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How to use and analyse charts and graphs

CMS Vocational Training Hadyn Luke posted this on Thursday 9th of July 2020 Hadyn Luke 09/07/2020

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How to use and analyse charts and graphs

Data and information can be presented in many ways, from lists and spreadsheets to charts and graphs.

Whether you are studying or in a work environment as an apprentice or employee, you will often see charts and graphs used in reports and presentations, as they are one of the best ways of communicating data, clearly and immediately.

Why do we use charts and graphs?

Charts and graphs set out data in an easy-to-understand way. Information can be taken in quickly and easily, without the need to trawl through pages of facts and figures.

Setting out data in a visual way can also help to show the relationship between different pieces of information at a glance, allowing the viewer to see patterns and analyse information more easily.

Charts and graphs can be used for business activities such as:

  • Illustrating past industry trends and predicting future ones
  • Analysing financial results and planning costs
  • Forecasting stock orders based on past sales and future projections
  • Evaluating customer satisfaction based on surveys

What are axes on charts?

An axis (plural axes) on a chart is either a horizontal or a vertical line, along which data can be recorded.

A simple line graph would have two axes: an X horizontal axis and a Y vertical axis. If you were recording how much has been spent on stationery in an office each month, you would list the figures up the side of the vertical axis (starting with zero at the bottom) and then the months of the year along the horizontal axis along the bottom of the graph.

Commonly used charts and graphs

Here are some of the most frequently used charts and graphs with an explanation of how they work.

Line graphs – one of the most common types of graph, these are useful for showing changes over time, for example house prices going up and down over a number of years. A line graph can also show several different pieces of information on one graph, for example a line each for house prices in several different areas over a number of years.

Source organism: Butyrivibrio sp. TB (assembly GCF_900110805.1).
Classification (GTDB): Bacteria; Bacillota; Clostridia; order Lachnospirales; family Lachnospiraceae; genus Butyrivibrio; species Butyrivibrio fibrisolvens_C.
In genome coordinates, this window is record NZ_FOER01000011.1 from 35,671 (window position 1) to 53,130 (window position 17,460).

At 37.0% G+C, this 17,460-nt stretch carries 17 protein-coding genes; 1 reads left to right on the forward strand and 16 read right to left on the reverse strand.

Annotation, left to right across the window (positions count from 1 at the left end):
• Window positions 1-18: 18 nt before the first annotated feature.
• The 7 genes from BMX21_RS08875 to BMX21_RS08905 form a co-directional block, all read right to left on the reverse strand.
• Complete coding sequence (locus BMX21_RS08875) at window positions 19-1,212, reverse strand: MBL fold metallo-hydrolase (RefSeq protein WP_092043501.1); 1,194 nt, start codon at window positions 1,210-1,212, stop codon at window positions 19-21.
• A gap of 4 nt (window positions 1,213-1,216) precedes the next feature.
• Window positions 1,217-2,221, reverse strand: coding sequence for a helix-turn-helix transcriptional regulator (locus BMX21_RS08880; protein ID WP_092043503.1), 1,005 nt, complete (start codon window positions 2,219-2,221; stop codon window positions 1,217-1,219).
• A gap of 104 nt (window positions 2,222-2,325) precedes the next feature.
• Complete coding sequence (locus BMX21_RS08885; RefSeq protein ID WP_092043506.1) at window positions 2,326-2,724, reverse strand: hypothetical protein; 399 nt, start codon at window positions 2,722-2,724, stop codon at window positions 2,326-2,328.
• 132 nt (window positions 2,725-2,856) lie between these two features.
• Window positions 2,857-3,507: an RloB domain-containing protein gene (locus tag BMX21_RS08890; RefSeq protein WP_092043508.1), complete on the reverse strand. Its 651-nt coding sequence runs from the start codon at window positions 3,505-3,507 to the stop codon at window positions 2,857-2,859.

Bar charts – a bar chart or graph uses blocks or bars to represent data and, like a line graph, usually has an X and a Y axis. The blocks/bars can be displayed vertically or horizontally.

Pareto charts – these are a combination of bar chart and line graph in one chart, with three axes: a vertical on the left, a horizontal along the bottom and another vertical on the right. They allow you to illustrate a bigger range of data than would usually be found in a simple line graph or bar chart, giving a clearer picture of the relevance of various different issues.

Pie charts – are circles that are split into segments to represent different kinds of data. The segments usually represent percentages and are often given different colours. A pie chart could be used to show different sources of income in a business, or to illustrate which products are the most popular in a customer survey.

Area graphs/charts – frequently used to reflect trends, these resemble line charts but with a shaded or coloured-in area to represent volume.

Cartesian graphs – again these use an X and Y axis, but usually set out in a cross, rather than in the ‘L’ shape found in line graphs. This creates four ‘quadrants’ allowing more information to be displayed, including negative information – eg profit and loss.

Histograms – these look similar to bar charts, with vertical blocks or bars. However, while bar charts compare variables, histograms show groups of data.

Scatter graphs – again, these use vertical and horizonal axes, but the data is marked in points, which are not connected by a line as they would be on a line graph. This allows the graph to show positive and negative relationships between the variables being measured, but also cases where there is no relation between them.

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